and our greatness together as the Body of Christ.
For serving others is how we proclaim the Gospel – not just in words but in truth.
Serving others is how we fulfill the greatest commandment of neighborly love
— of loving others – family, friends, strangers, and enemies all – like Jesus.
Serving others is how we both point to and celebrate
the inbreaking of the reign of God’s Kingdom – the dawn of a new creation.
Serving others is how we become the Church, the Body of Christ
– not by showing up for a worship service
but by expressing our worship of Christ
through our care and compassion towards those in need.
In this very room, in this space prepared for us, let us then receive Jesus in the bread and wine.
Like the bread and the wine taken by Jesus,
let us remember we have been chosen by Christ,
let us remember the chosenness of every child of God
and together give thanks to God for His mercy and His grace.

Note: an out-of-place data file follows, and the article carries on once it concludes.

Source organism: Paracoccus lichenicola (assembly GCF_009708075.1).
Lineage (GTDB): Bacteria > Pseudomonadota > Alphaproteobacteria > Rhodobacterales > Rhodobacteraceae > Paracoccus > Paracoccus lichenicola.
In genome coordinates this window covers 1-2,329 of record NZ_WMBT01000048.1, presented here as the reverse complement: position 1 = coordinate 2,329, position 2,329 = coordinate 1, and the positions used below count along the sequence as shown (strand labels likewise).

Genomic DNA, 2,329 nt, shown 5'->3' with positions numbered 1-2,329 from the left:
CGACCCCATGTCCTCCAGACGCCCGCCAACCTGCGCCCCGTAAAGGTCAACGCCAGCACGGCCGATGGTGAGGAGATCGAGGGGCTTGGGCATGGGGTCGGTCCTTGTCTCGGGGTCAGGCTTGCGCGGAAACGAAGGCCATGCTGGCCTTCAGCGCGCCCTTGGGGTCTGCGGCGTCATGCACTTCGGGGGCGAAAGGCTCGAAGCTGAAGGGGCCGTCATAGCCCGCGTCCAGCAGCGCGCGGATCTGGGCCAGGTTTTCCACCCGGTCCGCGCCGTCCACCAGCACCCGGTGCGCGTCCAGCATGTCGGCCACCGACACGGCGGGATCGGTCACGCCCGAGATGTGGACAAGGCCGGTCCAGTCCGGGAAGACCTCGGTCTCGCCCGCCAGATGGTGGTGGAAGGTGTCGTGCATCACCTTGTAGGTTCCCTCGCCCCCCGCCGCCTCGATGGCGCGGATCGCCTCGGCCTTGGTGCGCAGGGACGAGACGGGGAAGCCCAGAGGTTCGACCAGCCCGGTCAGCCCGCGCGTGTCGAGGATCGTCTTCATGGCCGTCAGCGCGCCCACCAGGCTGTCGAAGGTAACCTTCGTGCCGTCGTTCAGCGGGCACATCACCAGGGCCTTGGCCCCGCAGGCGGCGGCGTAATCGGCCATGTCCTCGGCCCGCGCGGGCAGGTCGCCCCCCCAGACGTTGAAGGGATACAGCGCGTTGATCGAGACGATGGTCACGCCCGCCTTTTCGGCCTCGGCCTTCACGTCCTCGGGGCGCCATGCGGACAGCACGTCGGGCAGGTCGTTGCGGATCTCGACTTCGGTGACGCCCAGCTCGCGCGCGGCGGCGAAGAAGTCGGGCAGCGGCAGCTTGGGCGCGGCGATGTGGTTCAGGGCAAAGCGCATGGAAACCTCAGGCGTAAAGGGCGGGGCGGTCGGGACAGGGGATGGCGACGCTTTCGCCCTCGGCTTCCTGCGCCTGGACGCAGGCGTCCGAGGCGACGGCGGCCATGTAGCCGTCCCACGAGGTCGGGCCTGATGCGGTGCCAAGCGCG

Like the bread and the wine blessed by Jesus,
let us recognize we, too, are blessed by our Lord.
Let us recognize we are blessed to be a blessing to others we live each day of our lives.
Like the bread broken and the wine poured out by Jesus,
let us acknowledge how we also are broken in so many ways
…in our bodies and in our hearts, in our homes and in our world.
Let us acknowledge how Jesus calls us out of our unique brokenness,
which he is healing, to be poured out in solidarity and advocacy
to those who hurt and ache in the midst of the fractureness of their lives.
Like the bread and the wine given by Jesus,
let us realize we also are given – given by Christ in service to others.
Let us realize each of our lives is a sacred gift from God
both to those close to us: family, friends, and neighbors
and to those whom we will encounter but for a moment in time and may never know.
As we receive, as we take and eat and drink,
as we become by the grace of God, the Body of Christ,
let us keep our eyes on Jesus.
For he is not yet done teaching us.
He is not yet done revealing to us the nature of true greatness.
With every next step he is about to take, on our behalf,
Jesus will show us how great is our God
and just how great our service to others in His name can be.